Marbled duck

From Wikipedia, the free encyclopedia
Jump to navigation Jump to search

Marbled duck
Marmaronetta angustirostris, London Wetland Centre, UK - Diliff.jpg
Scientific classification edit
Kingdom: Animalia
Phylum: Chordata
Class: Aves
Order: Anseriformes
Family: Anatidae
Genus: Marmaronetta
L. Reichenbach, 1853
M. angustirostris
Binomial name
Marmaronetta angustirostris
(Menetries, 1832)

The marbled duck, or marbled teal (Marmaronetta angustirostris) is a medium-sized duck. The scientific name, Marmaronetta angustirostris, comes from the Greek marmaros, marbled and netta, a duck, and Latin angustus, narrow or small and rostris billed.[2]

Habitat and distribution[edit]

Eggs, Collection Museum Wiesbaden

This duck formerly bred in large numbers in the Mediterranean region, but is now restricted to a few sites in southern Spain, northwest Africa and in Israel. In the east it survives in the Mesopotamian marshland in southern Iraq and in Iran (Shadegan Marshes - the world's most important site), as well as isolated pockets in Turkey, Armenia, Azerbaijan, Iraq and further to the east in western India and western China.[1] Its breeding habitat is lowland where they lay their eggs in long grass or in high trees. They may lay 7 to 10 cream eggs. They are common in private collections but are a nervous and flighty bird. In some areas birds disperse from the breeding grounds, and have been encountered in the winter period in the Sahel zone, south of the Sahara.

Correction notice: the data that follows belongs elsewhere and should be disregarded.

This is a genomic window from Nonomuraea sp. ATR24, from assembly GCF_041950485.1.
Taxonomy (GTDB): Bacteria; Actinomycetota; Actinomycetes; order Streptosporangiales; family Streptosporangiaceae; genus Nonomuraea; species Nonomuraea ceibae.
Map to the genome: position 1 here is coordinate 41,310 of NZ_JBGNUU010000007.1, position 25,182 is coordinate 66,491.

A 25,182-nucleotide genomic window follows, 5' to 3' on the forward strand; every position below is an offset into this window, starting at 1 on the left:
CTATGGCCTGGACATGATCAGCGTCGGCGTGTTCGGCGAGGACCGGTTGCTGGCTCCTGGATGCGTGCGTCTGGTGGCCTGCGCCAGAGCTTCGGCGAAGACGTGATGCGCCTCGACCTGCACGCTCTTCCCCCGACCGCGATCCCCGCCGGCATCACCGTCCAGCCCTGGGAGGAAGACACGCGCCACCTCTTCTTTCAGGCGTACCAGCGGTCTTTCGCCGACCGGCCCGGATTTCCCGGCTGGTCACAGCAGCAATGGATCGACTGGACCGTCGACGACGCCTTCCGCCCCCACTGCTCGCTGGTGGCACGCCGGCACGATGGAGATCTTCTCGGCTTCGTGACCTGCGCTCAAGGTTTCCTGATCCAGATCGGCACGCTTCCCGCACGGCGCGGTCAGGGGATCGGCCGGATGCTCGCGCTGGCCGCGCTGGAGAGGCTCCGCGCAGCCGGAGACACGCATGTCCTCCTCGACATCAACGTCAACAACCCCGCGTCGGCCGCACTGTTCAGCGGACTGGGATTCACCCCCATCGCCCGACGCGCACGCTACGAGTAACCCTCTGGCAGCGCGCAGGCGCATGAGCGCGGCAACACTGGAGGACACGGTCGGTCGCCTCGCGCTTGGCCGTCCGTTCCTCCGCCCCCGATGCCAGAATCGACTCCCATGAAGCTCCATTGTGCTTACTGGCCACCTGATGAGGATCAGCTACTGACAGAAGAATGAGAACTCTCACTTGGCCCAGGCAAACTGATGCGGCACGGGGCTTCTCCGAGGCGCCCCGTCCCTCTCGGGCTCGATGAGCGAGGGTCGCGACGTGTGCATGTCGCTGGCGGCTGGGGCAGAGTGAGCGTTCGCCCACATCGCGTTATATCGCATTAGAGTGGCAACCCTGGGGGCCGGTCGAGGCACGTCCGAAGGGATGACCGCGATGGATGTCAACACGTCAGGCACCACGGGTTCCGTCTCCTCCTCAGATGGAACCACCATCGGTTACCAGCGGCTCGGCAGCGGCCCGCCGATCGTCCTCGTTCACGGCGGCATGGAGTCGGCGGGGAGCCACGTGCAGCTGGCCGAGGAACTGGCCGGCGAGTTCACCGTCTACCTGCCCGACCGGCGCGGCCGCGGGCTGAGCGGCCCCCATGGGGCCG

These are gregarious birds, at times even when nesting. Outside the breeding season flocks are often small, although large wintering flocks have been reported in some areas. The largest winter concentration known is in Khuzestan, Iran.[3]

In 2011, a group of Iraqi ornithologists counted a single flock of the rare marbled teal on the lakes of the Iraqi marshes, numbering at least 40,000 birds.[4]

Description and diet[edit]

Close-up of head

The marbled duck is approximately 39–42 cm (15–17 in) long. Adults are a pale sandy-brown colour, diffusely blotched off-white, with a dark eye-patch and shaggy head. Juveniles are similar but with more off-white blotches. In flight, the wings look pale without a marked pattern, and no speculum on the secondaries.[3]

These birds feed mainly in shallow water by dabbling or up-ending, occasionally diving. Little is known of their diet.[3]


This bird is considered vulnerable due to a reduction in population caused by habitat destruction and hunting. It is one of the species to which the Agreement on the Conservation of African-Eurasian Migratory Waterbirds (AEWA) applies.[1]


  1. ^ a b c BirdLife International (2012). "Marmaronetta angustirostris". IUCN Red List of Threatened Species. Version 2013.2. International Union for Conservation of Nature. Retrieved 26 November 2013.
  2. ^ Jobling, James A. (1991). A Dictionary of Scientific Bird Names. OUP. ISBN 0-19-854634-3.
  3. ^ a b c Snow, David William; Perrins, Christopher, eds. (1997). The Birds of the Western Palearctic [Abridged]. OUP. ISBN 0-19-854099-X.
  4. ^ Walker, Matt (18 January 2011). "Restoring Iraq's wetland marshes to the original Eden". BBC News.

External links[edit]